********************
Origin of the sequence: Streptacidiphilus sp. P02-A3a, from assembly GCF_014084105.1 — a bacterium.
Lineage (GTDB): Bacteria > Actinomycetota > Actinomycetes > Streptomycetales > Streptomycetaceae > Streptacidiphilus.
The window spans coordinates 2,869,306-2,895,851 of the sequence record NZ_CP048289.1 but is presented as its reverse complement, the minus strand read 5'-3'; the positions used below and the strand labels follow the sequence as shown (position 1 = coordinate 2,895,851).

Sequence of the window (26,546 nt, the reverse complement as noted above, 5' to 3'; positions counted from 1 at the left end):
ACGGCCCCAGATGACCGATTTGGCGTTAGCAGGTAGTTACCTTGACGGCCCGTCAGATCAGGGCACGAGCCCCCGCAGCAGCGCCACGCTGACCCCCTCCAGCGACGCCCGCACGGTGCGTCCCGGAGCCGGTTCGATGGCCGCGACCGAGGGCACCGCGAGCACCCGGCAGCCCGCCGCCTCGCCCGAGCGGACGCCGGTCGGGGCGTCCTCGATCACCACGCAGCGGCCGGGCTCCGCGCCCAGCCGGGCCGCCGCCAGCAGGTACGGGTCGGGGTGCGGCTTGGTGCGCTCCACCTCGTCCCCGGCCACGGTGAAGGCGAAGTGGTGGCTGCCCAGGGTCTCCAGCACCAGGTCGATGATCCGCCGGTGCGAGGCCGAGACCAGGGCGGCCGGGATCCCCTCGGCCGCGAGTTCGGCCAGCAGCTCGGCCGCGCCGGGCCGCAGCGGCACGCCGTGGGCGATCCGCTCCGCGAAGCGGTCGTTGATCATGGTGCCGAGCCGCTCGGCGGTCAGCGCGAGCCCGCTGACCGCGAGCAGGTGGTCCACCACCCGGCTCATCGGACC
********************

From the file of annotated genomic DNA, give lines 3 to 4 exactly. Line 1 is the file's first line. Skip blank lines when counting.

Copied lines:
The window spans coordinates 2,869,306-2,895,851 of the sequence record NZ_CP048289.1 but is presented as its reverse complement, the minus strand read 5'-3'; the positions used below and the strand labels follow the sequence as shown (position 1 = coordinate 2,895,851).

Sequence of the window (26,546 nt, the reverse complement as noted above, 5' to 3'; positions counted from 1 at the left end):